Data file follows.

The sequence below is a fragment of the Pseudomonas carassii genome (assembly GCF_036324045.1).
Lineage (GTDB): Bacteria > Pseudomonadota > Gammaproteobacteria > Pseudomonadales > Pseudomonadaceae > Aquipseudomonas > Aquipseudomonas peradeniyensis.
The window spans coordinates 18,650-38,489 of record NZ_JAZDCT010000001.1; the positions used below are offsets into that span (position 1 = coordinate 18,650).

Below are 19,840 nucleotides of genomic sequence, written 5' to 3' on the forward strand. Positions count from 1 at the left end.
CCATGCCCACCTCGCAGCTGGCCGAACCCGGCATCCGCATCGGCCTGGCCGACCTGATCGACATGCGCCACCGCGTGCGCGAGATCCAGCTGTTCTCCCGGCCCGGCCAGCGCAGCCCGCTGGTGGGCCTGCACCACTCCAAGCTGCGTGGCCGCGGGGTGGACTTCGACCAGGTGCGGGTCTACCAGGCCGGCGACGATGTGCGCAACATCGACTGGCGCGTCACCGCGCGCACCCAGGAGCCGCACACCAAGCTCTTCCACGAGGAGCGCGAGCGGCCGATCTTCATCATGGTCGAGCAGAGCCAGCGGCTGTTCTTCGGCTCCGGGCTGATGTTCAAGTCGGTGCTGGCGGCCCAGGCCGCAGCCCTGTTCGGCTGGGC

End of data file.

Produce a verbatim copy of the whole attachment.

The sequence below is a fragment of the Pseudomonas carassii genome (assembly GCF_036324045.1).
Lineage (GTDB): Bacteria > Pseudomonadota > Gammaproteobacteria > Pseudomonadales > Pseudomonadaceae > Aquipseudomonas > Aquipseudomonas peradeniyensis.
The window spans coordinates 18,650-38,489 of record NZ_JAZDCT010000001.1; the positions used below are offsets into that span (position 1 = coordinate 18,650).

Below are 19,840 nucleotides of genomic sequence, written 5' to 3' on the forward strand. Positions count from 1 at the left end.
CCATGCCCACCTCGCAGCTGGCCGAACCCGGCATCCGCATCGGCCTGGCCGACCTGATCGACATGCGCCACCGCGTGCGCGAGATCCAGCTGTTCTCCCGGCCCGGCCAGCGCAGCCCGCTGGTGGGCCTGCACCACTCCAAGCTGCGTGGCCGCGGGGTGGACTTCGACCAGGTGCGGGTCTACCAGGCCGGCGACGATGTGCGCAACATCGACTGGCGCGTCACCGCGCGCACCCAGGAGCCGCACACCAAGCTCTTCCACGAGGAGCGCGAGCGGCCGATCTTCATCATGGTCGAGCAGAGCCAGCGGCTGTTCTTCGGCTCCGGGCTGATGTTCAAGTCGGTGCTGGCGGCCCAGGCCGCAGCCCTGTTCGGCTGGGC